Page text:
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SUMMARY 7 the most fundamental challenges to health care today and to propose ac- tions that can be taken to achieve a health care system characterized by continuous learning and improvement. This study builds on earlier IOM studies on various aspects of the health care system, from To Err Is Human: Building a Safer Health System (1999), on patient safety; to Crossing the Quality Chasm: A New Health System for the 21st Century (2001a), on health care quality; to Unequal Treatment: Confronting Racial and Ethnic Disparities in Health Care (2003), on health care disparities. The study process was also facilitated and informed by the published summaries of workshops conducted under the auspices of the IOM Roundtable on Value & Science-Driven Health Care. Over the past 6 years, 11 workshop sum- maries have been produced, exploring various aspects of the challenges and opportunities in health care today, with a particular focus on the founda- tional elements of a learning health system. Meeting the challenges discussed at those workshops has taken on great urgency as a result of two overarching imperatives: • to manage the health care system’s ever-increasing complexity, and • to curb ever-escalating costs. The convergence of these imperatives makes the status quo untenable. At the same time, however, opportunities exist to address these problems— opportunities that did not exist even a decade ago: • vast computational power that is affordable and widely available; • connectivity that allows information to be accessed in real time virtually anywhere; • human and organizational capabilities that improve the reliability and efficiency of care processes; and • the recognition that effective care must be delivered by collabora- tions between teams of clinicians and patients, each playing a vital role in the care process. The committee undertook its work to consider how these opportuni- ties for best care at lower cost can be leveraged to meet the challenges outlined above. The committee, whose work was supported by the Blue Shield of California Foundation, the Charina Endowment Fund, and the Robert Wood Johnson Foundation, was charged with (1) identifying how the effectiveness and efficiency of the current health care system can be transformed through tools and incentives for continuous assessment and improvement and (2) developing recommendations for actions that can be taken to that end. This report explores the imperatives for change, describes the emerging tools that make transformation possible, sets forth a vision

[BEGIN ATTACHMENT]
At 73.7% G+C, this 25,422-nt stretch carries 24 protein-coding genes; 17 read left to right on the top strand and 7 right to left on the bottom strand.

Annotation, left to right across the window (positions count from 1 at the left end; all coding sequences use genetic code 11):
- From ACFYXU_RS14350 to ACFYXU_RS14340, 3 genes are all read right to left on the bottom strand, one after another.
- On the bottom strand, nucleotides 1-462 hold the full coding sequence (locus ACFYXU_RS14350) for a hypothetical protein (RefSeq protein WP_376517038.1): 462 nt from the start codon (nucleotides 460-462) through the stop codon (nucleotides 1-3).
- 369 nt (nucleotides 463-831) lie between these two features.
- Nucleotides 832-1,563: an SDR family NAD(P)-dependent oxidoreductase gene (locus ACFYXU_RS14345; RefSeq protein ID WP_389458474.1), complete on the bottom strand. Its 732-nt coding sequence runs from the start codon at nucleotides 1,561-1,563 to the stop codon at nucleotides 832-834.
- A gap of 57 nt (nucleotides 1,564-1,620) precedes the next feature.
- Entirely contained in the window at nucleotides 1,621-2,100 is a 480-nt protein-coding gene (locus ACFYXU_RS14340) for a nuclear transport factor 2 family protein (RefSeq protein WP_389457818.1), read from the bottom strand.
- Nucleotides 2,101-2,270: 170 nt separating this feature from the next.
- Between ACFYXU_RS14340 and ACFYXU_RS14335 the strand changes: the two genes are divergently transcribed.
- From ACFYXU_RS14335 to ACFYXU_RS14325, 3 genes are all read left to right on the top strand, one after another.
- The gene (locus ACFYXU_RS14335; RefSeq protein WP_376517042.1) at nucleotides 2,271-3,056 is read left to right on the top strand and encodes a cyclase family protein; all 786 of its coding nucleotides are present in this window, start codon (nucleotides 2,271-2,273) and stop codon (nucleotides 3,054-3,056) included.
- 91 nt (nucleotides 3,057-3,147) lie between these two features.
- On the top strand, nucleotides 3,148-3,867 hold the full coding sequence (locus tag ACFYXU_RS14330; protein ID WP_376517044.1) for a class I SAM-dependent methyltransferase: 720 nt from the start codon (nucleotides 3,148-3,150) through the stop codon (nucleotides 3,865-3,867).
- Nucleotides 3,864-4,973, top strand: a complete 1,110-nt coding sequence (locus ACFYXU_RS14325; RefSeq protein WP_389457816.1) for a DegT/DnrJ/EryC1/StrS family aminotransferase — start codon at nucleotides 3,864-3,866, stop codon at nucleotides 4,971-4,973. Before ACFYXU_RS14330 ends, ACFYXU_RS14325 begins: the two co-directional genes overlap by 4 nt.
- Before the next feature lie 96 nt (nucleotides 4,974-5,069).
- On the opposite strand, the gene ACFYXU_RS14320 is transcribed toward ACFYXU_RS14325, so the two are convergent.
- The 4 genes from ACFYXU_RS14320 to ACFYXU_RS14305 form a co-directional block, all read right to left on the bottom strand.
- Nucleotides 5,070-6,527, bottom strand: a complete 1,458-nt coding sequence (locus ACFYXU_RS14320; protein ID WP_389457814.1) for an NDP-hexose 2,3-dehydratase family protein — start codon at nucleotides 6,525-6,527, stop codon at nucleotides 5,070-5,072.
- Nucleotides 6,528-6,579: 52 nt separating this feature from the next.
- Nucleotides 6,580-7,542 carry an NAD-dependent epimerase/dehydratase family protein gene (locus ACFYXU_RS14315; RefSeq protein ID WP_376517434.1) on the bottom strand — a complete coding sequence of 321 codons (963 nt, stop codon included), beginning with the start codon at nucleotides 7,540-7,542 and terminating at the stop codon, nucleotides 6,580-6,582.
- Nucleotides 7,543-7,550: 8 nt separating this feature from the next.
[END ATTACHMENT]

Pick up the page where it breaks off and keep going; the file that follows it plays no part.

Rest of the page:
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8 BEST CARE AT LOWER COST for a continuously learning health care system, and delineates a path for achieving this vision. Detailed findings are presented throughout the report, together with the conclusions and recommendations they support, which are also highlighted in this summary. The title of the report underscores that care that is based on the best available evidence, takes appropriate account of individual preferences, and is delivered reliably and efficiently—best care—is possible today. When such care is routinely implemented, moreover, it is generally less expensive than the less effective, less efficient care that is now too commonly provided. Moreover, the transition to best care envisioned in this report is urgently needed given the budgetary, economic, and health pressures facing the na- tion’s health care system. THE IMPERATIVES Decades of rapid innovation and technological improvement have cre- ated an extraordinarily complex health care system. Clinicians and health care staff work tirelessly to care for their patients in an increasingly com- plex, inefficient, and stressful environment. Certain breakthrough innova- tions have benefited millions of patients, but the aggregate impact of the flood of new interventions has introduced challenges for both clinicians and patients in treating and managing health conditions. In addition to the chal- lenge of complexity, and in part because of it, health care often falls short of its potential in the quality of care delivered and the patient outcomes achieved. These shortfalls are occurring even as costs are rising to unsus- tainable levels. Additionally, new opportunities emerging from technology, industry, and policy can be leveraged to help mold the system into one characterized by continuous learning and improvement. In this context, the committee identified three imperatives for achieving a continuously learning health care system that provides the best care at lower cost: (1) managing rapidly increasing complexity; (2) achieving greater value in health care; and (3) capturing opportunities from technology, industry, and policy. Managing Rapidly Increasing Complexity The complexity of health care has increased in multiple dimensions—in the ever-increasing treatment, diagnostic, and care management options available; in the rapidly rising levels of biomedical and clinical evidence; and in administrative complexities, from complicated workflows to frag- mented financing. The complexity due to ever-increasing treatment options can be illustrated by the evolution of care for two common conditions— heart disease and cancer. During much of the twentieth century, heart attacks commonly were treated with weeks of bed rest. Today, advanced diagnostics allow for customized treatments for patients; interventions